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Commodity Futures Trading Commission v. Frankwell Bullion Limited

filed: October 29, 1996.

COMMODITY FUTURES TRADING COMMISSION, PLAINTIFF-APPELLANT, AND COMMISSIONER OF CORPORATIONS OF THE STATE OF CALIFORNIA, PLAINTIFF,
v.
FRANKWELL BULLION LIMITED; FRANKWELL INVESTMENT SERVICES INC.; MAYWELL INVESTMENT SERVICES, INC.; FRANKWELL INVESTMENT SERVICES (TEXAS) INC.; FRANKWELL MANAGEMENT SERVICE (NEW YORK) INC., DEFENDANTS-APPELLEES. THOMAS TAYLOR, III, RECEIVER. COMMODITY FUTURES TRADING COMMISSION, PLAINTIFF-APPELLANT, V. FRANKWELL BULLION LIMITED; FRANKWELL INVESTMENT SERVICES INC.; MAYWELL INVESTMENT SERVICES, INC.; FRANKWELL INVESTMENT SERVICES (TEXAS) INC.; FRANKWELL MANAGEMENT SERVICE (NEW YORK) INC., DEFENDANTS-APPELLEES,



Appeals from the United States District Court for the Northern District of California. D.C. No. CV-94-02166-DLJ. D. Lowell Jensen, District Judge, Presiding.

Before: Herbert Y.c. Choy, William C. Canby, and Ferdinand F. Fernandez, Circuit Judges. Opinion by Judge Choy.

Author: Choy

CHOY, Circuit Judge:

Plaintiff-appellant Commodity Futures Trading Commission ("CFTC") appeals the summary judgment granted in favor of defendant-appellee Frankwell Bullion, Ltd. and its affiliates ("Frankwell"). The district court held that Frankwell was exempted from the jurisdiction of the CFTC by the so-called "Treasury Amendment" to the Commodities Exchange Act ("CEA") because it was not a "board of trade" within the meaning of that amendment. We affirm that ruling of the district court.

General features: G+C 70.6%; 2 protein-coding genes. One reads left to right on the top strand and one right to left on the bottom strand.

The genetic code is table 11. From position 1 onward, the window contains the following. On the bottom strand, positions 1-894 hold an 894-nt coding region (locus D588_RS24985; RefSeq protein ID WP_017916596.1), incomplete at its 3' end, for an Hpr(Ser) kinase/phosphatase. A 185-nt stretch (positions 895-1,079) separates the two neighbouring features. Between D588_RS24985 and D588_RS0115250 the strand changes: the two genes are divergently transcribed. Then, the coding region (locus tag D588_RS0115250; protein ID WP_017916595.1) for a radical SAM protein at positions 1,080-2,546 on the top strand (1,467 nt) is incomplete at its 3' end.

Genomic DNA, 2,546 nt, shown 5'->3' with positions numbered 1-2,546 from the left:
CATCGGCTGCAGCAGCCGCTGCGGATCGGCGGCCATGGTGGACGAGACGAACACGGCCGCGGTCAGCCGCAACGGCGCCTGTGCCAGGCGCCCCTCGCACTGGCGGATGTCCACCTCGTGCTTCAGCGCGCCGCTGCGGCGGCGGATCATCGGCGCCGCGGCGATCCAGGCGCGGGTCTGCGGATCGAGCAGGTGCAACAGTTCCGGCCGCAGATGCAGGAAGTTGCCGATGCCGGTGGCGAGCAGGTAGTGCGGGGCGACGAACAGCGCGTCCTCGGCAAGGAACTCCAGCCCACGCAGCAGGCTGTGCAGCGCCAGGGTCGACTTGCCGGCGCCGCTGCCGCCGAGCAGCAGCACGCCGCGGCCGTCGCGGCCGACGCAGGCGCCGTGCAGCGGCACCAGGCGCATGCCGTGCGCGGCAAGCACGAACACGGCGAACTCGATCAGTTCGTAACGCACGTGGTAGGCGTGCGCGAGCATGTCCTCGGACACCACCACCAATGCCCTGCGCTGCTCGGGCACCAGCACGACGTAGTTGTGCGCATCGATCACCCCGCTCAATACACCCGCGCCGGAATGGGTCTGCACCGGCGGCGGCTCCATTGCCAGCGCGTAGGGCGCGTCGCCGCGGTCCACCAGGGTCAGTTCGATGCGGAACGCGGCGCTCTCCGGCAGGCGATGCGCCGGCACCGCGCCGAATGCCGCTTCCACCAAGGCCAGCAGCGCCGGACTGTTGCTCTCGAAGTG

The CFTC also appeals the district court's imposition of receivership fees upon the CFTC. We affirm that ruling as well.

Factual and Procedural Background

Frankwell Bullion, Ltd., a Hong Kong corporation established in 1987, offers foreign currency transactions to the general U.S. public through several American-based affiliates. Neither Frankwell nor its affiliates have registered with the CFTC nor sought contract market designation. Nor are they subject to the regulatory jurisdiction of the Treasury Department or any federal bank regulatory agency.

Frankwell sold standardized lots of various foreign currencies, each worth approximately $100,000. The customer could open either "long" or "short" positions in these currencies at a price based on the interbank spot market in Hong Kong. Frankwell customers came both from cold-call solicitations of the general public and from relatives, friends and neighbors of sales agents.